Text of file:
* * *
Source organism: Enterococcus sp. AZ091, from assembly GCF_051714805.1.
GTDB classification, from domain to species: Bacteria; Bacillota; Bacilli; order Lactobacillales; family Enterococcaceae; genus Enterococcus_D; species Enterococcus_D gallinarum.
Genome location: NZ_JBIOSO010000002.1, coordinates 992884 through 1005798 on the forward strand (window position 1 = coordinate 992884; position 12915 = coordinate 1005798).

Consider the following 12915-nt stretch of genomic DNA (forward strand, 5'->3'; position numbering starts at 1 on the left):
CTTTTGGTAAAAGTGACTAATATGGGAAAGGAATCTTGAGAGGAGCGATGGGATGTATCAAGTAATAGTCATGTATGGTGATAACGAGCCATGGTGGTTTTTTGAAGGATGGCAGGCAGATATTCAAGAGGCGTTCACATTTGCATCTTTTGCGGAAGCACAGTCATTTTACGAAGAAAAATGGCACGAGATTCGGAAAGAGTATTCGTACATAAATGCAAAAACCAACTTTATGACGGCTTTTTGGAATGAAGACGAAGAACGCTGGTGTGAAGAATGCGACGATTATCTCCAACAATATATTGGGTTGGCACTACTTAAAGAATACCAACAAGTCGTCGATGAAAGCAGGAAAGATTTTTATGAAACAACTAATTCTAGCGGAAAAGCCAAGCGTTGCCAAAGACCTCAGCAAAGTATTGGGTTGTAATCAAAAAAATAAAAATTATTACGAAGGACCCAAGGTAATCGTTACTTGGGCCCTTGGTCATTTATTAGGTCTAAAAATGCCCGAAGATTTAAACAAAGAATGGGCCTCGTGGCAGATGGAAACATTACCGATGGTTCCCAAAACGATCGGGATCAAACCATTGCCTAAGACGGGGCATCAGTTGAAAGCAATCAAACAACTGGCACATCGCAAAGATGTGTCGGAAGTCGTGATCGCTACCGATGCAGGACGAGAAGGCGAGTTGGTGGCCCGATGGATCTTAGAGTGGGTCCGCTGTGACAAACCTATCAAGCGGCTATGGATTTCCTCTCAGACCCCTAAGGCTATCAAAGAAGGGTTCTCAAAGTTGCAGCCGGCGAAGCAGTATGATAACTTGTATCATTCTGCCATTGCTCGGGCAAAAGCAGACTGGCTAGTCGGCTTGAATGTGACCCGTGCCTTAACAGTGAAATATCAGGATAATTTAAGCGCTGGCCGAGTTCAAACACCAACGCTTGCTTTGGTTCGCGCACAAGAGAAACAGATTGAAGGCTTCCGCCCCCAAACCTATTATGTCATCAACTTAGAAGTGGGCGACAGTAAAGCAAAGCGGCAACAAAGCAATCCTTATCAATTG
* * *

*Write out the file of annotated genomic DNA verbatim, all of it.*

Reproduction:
Source organism: Enterococcus sp. AZ091, from assembly GCF_051714805.1.
GTDB classification, from domain to species: Bacteria; Bacillota; Bacilli; order Lactobacillales; family Enterococcaceae; genus Enterococcus_D; species Enterococcus_D gallinarum.
Genome location: NZ_JBIOSO010000002.1, coordinates 992884 through 1005798 on the forward strand (window position 1 = coordinate 992884; position 12915 = coordinate 1005798).

Consider the following 12915-nt stretch of genomic DNA (forward strand, 5'->3'; position numbering starts at 1 on the left):
CTTTTGGTAAAAGTGACTAATATGGGAAAGGAATCTTGAGAGGAGCGATGGGATGTATCAAGTAATAGTCATGTATGGTGATAACGAGCCATGGTGGTTTTTTGAAGGATGGCAGGCAGATATTCAAGAGGCGTTCACATTTGCATCTTTTGCGGAAGCACAGTCATTTTACGAAGAAAAATGGCACGAGATTCGGAAAGAGTATTCGTACATAAATGCAAAAACCAACTTTATGACGGCTTTTTGGAATGAAGACGAAGAACGCTGGTGTGAAGAATGCGACGATTATCTCCAACAATATATTGGGTTGGCACTACTTAAAGAATACCAACAAGTCGTCGATGAAAGCAGGAAAGATTTTTATGAAACAACTAATTCTAGCGGAAAAGCCAAGCGTTGCCAAAGACCTCAGCAAAGTATTGGGTTGTAATCAAAAAAATAAAAATTATTACGAAGGACCCAAGGTAATCGTTACTTGGGCCCTTGGTCATTTATTAGGTCTAAAAATGCCCGAAGATTTAAACAAAGAATGGGCCTCGTGGCAGATGGAAACATTACCGATGGTTCCCAAAACGATCGGGATCAAACCATTGCCTAAGACGGGGCATCAGTTGAAAGCAATCAAACAACTGGCACATCGCAAAGATGTGTCGGAAGTCGTGATCGCTACCGATGCAGGACGAGAAGGCGAGTTGGTGGCCCGATGGATCTTAGAGTGGGTCCGCTGTGACAAACCTATCAAGCGGCTATGGATTTCCTCTCAGACCCCTAAGGCTATCAAAGAAGGGTTCTCAAAGTTGCAGCCGGCGAAGCAGTATGATAACTTGTATCATTCTGCCATTGCTCGGGCAAAAGCAGACTGGCTAGTCGGCTTGAATGTGACCCGTGCCTTAACAGTGAAATATCAGGATAATTTAAGCGCTGGCCGAGTTCAAACACCAACGCTTGCTTTGGTTCGCGCACAAGAGAAACAGATTGAAGGCTTCCGCCCCCAAACCTATTATGTCATCAACTTAGAAGTGGGCGACAGTAAAGCAAAGCGGCAACAAAGCAATCCTTATCAATTG